Divide dough into two equal balls. Flatten each ball into a disc and wrap in plastic. Transfer to the refrigerator and chill at least 1 hour. You will only need one ball of the dough for this recipe. You may store the other frozen, up to 1 month.

LINE THE PIE PAN: Roll out dough to a 13-inch round on a lightly floured surface. Line a 9‑inch pie plate with dough. Trim overhang right to the outer edge of the pan. Or alternatively trim overhang to 1‑inch and crimp or flute the edge. Prick bottom all over with fork. Refrigerate for at least 30 minutes, and up to one day.

ROAST THE SQUASH: Preheat oven to 400 degrees F. Remove the stem and cut the squash in half lengthwise. Remove the seeds and fibers. Stuff each cavity with salt, pepper, and 3 thyme sprigs. Drizzle a couple tablespoons of olive oil all over the flesh. Turn the halves cut-side down onto a foil-lined tray and roast about 45 minutes to 1 hour (depending on size), until well softened. Remove from the oven and let cool somewhat before continuing.

MAKE THE VINAIGRETTE: Combine 1/2 cup olive oil, white wine vinegar, a pinch each salt and pepper, and 3 of the anchovy fillets in a blender, and turn the machine on. A creamy emulsion will form within 30 seconds. Taste, and add more vinegar if necessary, about a teaspoon at a time, until the balance tastes right.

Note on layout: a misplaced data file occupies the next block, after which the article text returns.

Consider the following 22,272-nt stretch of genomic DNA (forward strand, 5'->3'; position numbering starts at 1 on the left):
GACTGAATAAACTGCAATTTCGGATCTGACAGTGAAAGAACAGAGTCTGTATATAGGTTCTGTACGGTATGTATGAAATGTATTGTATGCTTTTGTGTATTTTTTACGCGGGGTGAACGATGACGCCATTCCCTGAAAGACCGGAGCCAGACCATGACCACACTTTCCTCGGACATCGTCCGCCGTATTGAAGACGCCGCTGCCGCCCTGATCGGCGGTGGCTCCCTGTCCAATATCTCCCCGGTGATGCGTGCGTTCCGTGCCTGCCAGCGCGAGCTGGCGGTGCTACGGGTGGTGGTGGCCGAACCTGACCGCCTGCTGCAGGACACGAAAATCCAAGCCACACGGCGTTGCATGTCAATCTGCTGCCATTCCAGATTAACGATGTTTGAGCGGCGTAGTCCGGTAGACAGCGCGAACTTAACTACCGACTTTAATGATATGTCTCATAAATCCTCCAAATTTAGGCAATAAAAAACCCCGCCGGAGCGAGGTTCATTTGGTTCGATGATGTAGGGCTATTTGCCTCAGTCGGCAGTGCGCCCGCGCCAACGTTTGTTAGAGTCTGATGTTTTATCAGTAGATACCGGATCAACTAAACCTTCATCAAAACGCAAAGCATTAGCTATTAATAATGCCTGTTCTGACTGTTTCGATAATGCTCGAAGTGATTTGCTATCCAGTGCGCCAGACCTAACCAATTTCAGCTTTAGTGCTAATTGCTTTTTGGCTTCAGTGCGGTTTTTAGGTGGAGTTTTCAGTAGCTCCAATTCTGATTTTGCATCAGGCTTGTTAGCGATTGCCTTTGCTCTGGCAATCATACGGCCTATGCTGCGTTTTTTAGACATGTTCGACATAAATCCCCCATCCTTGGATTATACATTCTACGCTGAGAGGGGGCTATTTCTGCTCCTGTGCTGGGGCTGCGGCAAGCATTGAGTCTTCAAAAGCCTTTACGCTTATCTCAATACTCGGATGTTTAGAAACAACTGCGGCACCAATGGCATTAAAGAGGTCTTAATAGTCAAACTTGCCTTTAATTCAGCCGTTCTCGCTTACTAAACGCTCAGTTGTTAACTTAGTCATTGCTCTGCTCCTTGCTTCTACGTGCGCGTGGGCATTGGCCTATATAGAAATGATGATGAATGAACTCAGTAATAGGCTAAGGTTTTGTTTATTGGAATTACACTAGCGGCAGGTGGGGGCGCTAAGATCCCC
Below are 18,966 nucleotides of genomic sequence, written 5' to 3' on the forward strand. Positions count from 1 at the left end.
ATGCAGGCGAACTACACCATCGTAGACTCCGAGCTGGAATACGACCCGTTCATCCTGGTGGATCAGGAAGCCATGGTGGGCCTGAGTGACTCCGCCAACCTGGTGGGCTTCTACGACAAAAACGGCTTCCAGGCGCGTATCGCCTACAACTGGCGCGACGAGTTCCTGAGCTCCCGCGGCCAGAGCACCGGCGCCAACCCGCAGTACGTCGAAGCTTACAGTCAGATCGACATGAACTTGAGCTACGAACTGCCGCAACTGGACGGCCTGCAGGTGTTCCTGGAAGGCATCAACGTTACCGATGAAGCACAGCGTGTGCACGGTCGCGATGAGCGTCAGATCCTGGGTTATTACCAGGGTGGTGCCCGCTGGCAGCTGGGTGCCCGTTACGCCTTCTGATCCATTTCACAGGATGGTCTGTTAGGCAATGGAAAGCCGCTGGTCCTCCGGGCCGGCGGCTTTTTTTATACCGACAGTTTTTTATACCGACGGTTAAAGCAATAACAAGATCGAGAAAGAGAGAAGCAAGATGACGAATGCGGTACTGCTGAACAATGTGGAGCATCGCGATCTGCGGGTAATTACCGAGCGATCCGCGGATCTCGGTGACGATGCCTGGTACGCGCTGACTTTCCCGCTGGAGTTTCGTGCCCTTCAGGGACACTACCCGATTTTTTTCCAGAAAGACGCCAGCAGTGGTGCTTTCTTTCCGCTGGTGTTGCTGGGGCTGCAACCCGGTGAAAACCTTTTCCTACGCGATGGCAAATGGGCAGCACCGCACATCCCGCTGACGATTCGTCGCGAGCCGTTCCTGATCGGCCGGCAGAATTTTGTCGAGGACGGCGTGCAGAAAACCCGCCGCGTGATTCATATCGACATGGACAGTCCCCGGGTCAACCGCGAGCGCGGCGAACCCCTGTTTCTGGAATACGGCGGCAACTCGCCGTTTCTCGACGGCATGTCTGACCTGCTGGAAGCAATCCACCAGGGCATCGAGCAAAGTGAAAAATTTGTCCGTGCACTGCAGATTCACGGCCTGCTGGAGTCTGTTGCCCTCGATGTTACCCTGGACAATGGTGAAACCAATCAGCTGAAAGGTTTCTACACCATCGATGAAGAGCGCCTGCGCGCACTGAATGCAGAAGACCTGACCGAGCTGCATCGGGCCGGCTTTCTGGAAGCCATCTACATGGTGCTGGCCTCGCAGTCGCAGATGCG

Add shallot, and pulse the blender few times, until shallot is minced within the dressing. Taste, adjust seasoning and serve. (This vinaigrette is best made fresh but will keep refrigerated for a few days. Before using, bring it back to room temperature, and whisk briefly.)

MAKE THE FILLING: In a large skillet heat 2 tablespoons olive oil over medium-high heat. Add leeks, 3 anchovies and a generous pinch of black pepper; cook, stirring often, until the anchovies dissolve and the leeks are soft and just beginning to color. About 6 minutes.

Once the squash is cool enough to handle scrape out the flesh and add it to the bowl of a food processor. Add the leek mixture, 1‑cup Parmesan cheese, 2 eggs, 1/2 cup milk, 1/8 teaspoon salt, remaining 1 teaspoon thyme leaves, the barest pinch of cayenne pepper. Pulse the mixture 8 or 10 times until it is well mixed and fairly smooth. The leeks should be the only texture.

ASSEMBLE AND BAKE: Preheat oven to 350 degrees F. Remove the cold, dough-lined pie pan from the refrigerator. Spread the squash mixture over the entire surface of the pie pan, filling the pan completely. Smooth the top to level and sprinkle the top with the remaining Parmesan cheese.

Bake until well-browned and set. About 40 to 45 minutes

SERVE: Cut the romaine cross-wise into very thin ribbons. Toss with a bit of the anchovy vinaigrette. Slice into 8 pieces and top each slice with a mound of the dressed romaine. Serve warm or at room temperature.


Greg Henry


Butternut Squash Tart